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The Perfect Expresso

I press on to take hold of that for which Christ Jesus took hold of me.  Brothers and sisters, I do not consider myself yet to have taken hold of it.  But one thing I do: Forgetting what is behind and straining toward what is ahead, I press on toward the goal to win the prize for which God has called me heavenward in Christ Jesus.  Philippians 3:12-13 (NIV)

Most days I assemble with the coffee community in my locale for my beloved beverage, an Americano.  Walking in, you are embraced by the robust smell of coffee in the air, dim lighting and familiar hipster décor.  Perusing the menu, you soon find that there is a flavour for everyone, a style for every lifestyle.  High on the list of popularity in Europe is the espresso.  An espresso is made in a machine which ‘presses’ steam ‘outwards’ through tightly packed dark roasted coffee beans.

We talk of expressing juice from grapes or expressing milk from cows.  We talk about expressing an opinion where we verbalise the thoughts which press through our brains and become vocal through our mouths.  ‘Express’ has now also come to mean ‘for one particular purpose’.  For example, a letter can be sent by express delivery.  An express train avoids irrelevant stops and takes you expressly to your particular destination.  The express lane in the supermarket checkout allows you to a speedy exit.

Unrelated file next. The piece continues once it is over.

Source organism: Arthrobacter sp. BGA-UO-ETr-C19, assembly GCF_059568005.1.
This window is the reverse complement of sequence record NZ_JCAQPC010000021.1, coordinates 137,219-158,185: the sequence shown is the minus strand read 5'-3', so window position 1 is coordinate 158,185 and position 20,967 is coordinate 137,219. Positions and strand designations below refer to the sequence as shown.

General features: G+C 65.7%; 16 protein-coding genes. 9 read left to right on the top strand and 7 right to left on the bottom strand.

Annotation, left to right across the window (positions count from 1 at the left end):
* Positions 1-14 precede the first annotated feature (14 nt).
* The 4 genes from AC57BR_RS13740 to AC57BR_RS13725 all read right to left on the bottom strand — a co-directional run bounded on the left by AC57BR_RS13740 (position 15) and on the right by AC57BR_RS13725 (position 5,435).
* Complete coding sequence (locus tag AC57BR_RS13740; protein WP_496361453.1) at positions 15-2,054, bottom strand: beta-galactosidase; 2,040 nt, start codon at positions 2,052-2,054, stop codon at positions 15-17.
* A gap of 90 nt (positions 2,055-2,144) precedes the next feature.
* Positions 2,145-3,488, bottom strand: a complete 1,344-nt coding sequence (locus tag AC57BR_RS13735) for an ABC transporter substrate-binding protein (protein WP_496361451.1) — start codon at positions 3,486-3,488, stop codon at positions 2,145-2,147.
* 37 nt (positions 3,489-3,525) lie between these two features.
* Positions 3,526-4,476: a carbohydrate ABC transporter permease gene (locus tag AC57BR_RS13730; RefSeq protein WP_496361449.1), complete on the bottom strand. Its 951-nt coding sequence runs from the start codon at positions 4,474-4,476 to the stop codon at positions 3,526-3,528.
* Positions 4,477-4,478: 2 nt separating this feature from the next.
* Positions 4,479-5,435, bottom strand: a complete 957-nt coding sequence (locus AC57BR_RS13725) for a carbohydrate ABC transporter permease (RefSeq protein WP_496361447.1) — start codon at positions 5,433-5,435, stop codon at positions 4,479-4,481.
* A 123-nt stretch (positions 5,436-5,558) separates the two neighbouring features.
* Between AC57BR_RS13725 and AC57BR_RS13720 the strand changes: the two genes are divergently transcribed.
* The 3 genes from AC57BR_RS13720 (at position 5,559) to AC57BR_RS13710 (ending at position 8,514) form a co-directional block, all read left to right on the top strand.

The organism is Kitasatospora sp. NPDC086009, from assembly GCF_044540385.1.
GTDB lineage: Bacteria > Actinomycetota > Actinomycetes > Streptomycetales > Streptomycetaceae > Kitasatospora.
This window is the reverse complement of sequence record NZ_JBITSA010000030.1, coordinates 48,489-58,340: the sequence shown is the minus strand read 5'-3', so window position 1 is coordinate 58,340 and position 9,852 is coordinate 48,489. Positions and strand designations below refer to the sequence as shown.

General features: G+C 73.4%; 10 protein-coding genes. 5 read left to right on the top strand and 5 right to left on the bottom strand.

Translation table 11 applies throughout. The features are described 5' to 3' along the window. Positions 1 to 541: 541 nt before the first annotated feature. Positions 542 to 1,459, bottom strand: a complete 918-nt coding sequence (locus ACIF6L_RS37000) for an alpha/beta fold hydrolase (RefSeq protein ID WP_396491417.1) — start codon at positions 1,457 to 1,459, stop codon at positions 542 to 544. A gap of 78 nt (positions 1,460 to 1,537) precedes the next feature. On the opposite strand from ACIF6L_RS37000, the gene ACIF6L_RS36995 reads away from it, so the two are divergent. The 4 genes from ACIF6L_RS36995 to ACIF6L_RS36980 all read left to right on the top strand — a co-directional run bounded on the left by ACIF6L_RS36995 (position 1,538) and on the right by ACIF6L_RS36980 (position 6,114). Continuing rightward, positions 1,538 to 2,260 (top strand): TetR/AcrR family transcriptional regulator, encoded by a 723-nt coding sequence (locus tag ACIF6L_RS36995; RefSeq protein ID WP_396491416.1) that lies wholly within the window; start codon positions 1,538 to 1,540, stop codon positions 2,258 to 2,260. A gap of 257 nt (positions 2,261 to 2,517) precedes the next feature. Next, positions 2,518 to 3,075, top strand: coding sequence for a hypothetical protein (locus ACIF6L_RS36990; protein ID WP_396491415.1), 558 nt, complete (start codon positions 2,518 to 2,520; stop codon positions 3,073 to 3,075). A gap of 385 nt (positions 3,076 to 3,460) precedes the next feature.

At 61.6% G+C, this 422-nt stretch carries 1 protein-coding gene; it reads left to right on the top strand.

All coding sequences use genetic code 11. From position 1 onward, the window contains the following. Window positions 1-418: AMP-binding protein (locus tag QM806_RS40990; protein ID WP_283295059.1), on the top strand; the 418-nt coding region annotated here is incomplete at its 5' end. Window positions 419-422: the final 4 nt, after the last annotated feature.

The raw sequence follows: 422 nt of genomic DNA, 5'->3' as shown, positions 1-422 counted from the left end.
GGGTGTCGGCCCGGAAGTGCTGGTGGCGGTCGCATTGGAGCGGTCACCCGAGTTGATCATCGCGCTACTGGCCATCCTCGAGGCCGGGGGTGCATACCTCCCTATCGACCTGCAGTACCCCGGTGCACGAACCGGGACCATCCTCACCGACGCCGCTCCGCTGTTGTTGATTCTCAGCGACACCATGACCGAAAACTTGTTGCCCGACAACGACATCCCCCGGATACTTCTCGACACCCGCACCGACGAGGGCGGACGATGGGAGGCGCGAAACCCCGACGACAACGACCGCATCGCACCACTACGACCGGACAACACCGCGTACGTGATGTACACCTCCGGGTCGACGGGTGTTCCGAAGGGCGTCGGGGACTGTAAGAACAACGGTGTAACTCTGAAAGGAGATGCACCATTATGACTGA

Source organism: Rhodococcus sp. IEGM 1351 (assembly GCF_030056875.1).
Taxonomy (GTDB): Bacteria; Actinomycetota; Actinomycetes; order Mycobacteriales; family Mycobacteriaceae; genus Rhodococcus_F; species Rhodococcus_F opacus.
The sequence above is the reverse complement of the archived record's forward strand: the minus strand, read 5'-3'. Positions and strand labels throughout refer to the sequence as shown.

When Paul wrote to the Philippians, He told them that he too had one particular purpose and he was pressing on to achieve it. “But one thing I do.” he said.  “I press on toward the goal.”  Wrapped up in the word “press” (dioko) is the idea of pressure.  Occurring three times in Philippians 3:4-14, it means ‘to follow’, ‘to pursue’, suggesting impassioned pursuit, earnestness and diligence.

In the 1992 Olympic games held in Barcelona, one of the greatest candidates for the gold medal in the 400-metre run was British athlete Derek Redmond.  However, early in the race his dreams were shattered when he felt his hamstring go.  Instead of stopping, he began to hobble around the rest of the track, determined to finish.  Limping painfully down the course, he remained intent on finishing the race, no matter how long it took.  As the other runners sped by a figure pushed his way out of the stands and onto the track.  Redmond’s father put his arm around him, lifted his son’s arm over his shoulder, and helped him to finish the race.  The image of father and son crossing the finishing line became a defining one for the 1992 Olympics.  For us it is a marvellous illustration of God’s enormous mercy and grace when failure or brokenness besets us on the path toward our goal.  If we will just stay on track, we can go the distance, because we have a heavenly Father who will come, put His arms around us, undergird us and see us through to the end.  When the pressure is on, press on!